After teasing all those who've been anxiously awaiting the announcement of the next theme at Next, Grant Achatz officially revealed that the always-changing restaurant will take on "Chicago steakhouse" in January. He tells Food & Wine that the restaurant is going "really traditional," saying, "We want to transport people back in time and show them what it was really like to eat in the early 1950s, when a steak house was almost more of a club, with individual wine cellars and cigars." As such, expect all the big proper nouns of retro dining, like Rockefeller and Thermidor — with sous vide lobster, naturally — plus takes on iceberg wedges, baked Alaska, and other mid-century menu staples. Those who got antsy during the restaurant's vegan phase will be happy to know that the kitchen will even get the old-fashioned press going to extract juice from bones for Bordelaise. "We don't want to make it too dusty," says the chef, "but we want to hearken back to that period of over-the-top indulgence." Set an alert now for when tickets go on sale after Thanksgiving. [F&W, Related]

Pick up your bird at Marlow & Daughters.Photo: Beth Flatley

Assemble the Ultimate New York Thanksgivukkah Feast

It's not as if anyone needs a reason to eat more food on Thanksgiving, but since it overlaps with the beginning of Hanukkah this year, that's exactly what's going to happen. Gorging oneself, though, doesn't necessarily mean more cooking: New York restaurants are happy to cater to this once-every-70,000-years holiday overlap. With that in mind, Grub Street has you covered: We've rounded up the best takeout options from all over the city to ensure maximum gluttony with minimal effort — the best of both worlds. (Note that not all picks adhere to Jewish dietary laws, so mix-and-match based on what you're looking for!*)

Latke taquitos!»

Tastes burned.Photo:

Starbucks Owes Kraft $2.75 Billion

An arbitrator determined yesterday that Starbucks must pay $2.75 billion to Kraft in an expensive end to a three-year dispute that validates Kraft's claims that Starbucks breached contract when it ended the companies' partnership selling packaged coffee in stores. Starbucks still maintains that Kraft mismanaged its brand, citing all the money they made after dropping the company as proof, but the arbitration is final, leaving the coffee behemoth no choice but to use all that money to pay off Mondelez International, which spun off Kraft last fall. While this ends one dispute, a cultural war of a kind is brewing in India, where the growing popularity of Starbucks is cause for concern among the traditional chai wallahs, who vend on the street. Indians are falling for the convenience of air-conditioned and Wi-Fi-enabled coffee shops, but the government doesn't like where this trend is heading, and is considering naming tea the national beverage to stave off the imminent macchiato invasion. [USAT, ABC]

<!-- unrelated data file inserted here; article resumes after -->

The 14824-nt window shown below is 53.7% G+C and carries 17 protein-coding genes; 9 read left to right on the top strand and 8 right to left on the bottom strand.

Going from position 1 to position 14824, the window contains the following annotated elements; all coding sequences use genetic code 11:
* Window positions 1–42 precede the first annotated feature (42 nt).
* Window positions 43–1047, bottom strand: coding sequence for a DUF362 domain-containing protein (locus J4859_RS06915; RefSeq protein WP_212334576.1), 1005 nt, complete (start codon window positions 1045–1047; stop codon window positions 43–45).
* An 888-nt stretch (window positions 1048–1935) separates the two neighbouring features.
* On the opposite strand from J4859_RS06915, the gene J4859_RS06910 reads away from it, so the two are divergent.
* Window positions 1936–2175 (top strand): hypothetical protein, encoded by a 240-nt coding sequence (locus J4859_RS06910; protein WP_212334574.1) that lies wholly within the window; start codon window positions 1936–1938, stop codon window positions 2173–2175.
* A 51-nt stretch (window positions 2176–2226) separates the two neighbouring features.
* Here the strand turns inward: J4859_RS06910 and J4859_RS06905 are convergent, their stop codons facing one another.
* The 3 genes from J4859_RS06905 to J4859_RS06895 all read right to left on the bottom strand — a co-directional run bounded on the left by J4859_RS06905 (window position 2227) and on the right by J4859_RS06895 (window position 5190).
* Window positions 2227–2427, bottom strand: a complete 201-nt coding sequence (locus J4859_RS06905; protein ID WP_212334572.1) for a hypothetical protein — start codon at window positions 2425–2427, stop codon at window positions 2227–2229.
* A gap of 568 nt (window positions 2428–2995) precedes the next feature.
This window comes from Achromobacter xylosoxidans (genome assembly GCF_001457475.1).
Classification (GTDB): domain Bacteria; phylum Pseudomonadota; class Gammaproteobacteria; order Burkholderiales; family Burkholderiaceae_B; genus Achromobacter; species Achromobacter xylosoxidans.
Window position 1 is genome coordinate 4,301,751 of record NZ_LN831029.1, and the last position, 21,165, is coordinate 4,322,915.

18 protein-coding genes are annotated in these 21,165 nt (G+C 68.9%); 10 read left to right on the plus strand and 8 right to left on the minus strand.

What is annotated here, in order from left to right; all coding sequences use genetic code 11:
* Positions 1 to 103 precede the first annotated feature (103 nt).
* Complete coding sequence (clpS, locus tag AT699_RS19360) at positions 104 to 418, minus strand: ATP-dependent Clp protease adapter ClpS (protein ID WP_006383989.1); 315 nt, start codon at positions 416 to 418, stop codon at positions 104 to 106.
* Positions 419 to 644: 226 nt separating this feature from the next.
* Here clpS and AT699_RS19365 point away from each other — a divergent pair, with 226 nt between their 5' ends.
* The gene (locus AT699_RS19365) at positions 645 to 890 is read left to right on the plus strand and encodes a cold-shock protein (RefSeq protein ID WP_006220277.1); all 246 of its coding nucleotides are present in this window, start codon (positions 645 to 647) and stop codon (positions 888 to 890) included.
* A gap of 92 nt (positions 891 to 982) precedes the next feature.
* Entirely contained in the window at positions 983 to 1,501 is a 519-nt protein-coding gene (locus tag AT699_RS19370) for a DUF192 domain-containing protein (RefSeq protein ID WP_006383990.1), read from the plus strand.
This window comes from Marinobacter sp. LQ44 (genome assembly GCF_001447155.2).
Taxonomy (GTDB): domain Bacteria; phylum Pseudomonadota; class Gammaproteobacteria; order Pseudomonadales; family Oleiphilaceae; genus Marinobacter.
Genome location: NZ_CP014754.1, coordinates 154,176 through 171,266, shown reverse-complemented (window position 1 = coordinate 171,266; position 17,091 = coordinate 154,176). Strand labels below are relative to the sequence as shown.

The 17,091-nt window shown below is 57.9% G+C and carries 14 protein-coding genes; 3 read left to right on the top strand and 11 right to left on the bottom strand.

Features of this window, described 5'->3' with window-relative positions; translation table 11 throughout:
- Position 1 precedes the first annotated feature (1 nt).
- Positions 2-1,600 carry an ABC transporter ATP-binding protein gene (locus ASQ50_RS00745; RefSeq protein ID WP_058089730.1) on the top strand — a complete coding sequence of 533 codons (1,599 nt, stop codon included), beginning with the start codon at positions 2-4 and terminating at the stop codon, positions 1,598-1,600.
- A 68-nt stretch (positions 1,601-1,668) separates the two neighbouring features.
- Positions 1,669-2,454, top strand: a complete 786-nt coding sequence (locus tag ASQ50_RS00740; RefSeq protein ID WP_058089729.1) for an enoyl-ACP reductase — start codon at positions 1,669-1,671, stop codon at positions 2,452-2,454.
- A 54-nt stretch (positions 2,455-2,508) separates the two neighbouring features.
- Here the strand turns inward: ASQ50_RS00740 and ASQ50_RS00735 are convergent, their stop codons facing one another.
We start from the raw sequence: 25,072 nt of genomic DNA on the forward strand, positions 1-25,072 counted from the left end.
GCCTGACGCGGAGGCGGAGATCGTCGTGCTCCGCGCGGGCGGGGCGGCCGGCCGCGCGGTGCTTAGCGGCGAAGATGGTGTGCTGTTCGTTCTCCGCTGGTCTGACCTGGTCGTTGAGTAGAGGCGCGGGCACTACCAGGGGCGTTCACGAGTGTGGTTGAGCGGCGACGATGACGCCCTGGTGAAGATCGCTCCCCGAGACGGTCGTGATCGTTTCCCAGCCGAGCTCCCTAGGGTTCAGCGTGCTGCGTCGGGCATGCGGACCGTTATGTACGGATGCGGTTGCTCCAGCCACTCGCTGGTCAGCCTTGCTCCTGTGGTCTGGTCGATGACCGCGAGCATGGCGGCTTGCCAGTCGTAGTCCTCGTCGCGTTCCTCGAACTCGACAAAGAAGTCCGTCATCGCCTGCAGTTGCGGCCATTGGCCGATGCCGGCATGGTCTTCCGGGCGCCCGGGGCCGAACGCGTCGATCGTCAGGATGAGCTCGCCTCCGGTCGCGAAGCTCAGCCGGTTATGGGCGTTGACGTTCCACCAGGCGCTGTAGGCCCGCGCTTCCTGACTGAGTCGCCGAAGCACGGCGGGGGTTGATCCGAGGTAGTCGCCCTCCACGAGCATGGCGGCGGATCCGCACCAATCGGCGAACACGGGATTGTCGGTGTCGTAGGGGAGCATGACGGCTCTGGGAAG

Sutton notes that New York's Toro is more expensive than Boston's.Photo: Melissa Hom

The Other Critics: Wells Likes Sushi Dojo, Sutton Praises Toro’s ‘Unusual Edibles’

This week, Adam Platt awarded the Korean- and Italian-influenced food at Piora two stars for "different and sometimes competing tastes," and Icelandic new comer Skál one star for its "merry vibe" and "tasty house cocktails." Meanwhile, Pete Wells reviewed two sushi establishments while both Ryan Sutton and Daniel S. Meyer checked out some of New York's latest restaurant imports. Read it all, straight ahead.

" ... tastes like SpaghettiO's infused with sea water."»

It's about time.Photo: Courtesy of All You Can Eat Press

Ramen Map of NYC Improves Your Noodle GPS

Here's a handy, folded ramen locator map that covers 33 ramen-yas in Manhattan, Brooklyn, and Queens. The best of the city's shops are in there, as well as relative newcomers like Tokyo import Bassnova and Shinobi, not to mention Ivan Orkin's soon-to-open shops. It even comes with a cute little naruto magnet. [All You Can Eat Press via Eataku, Related]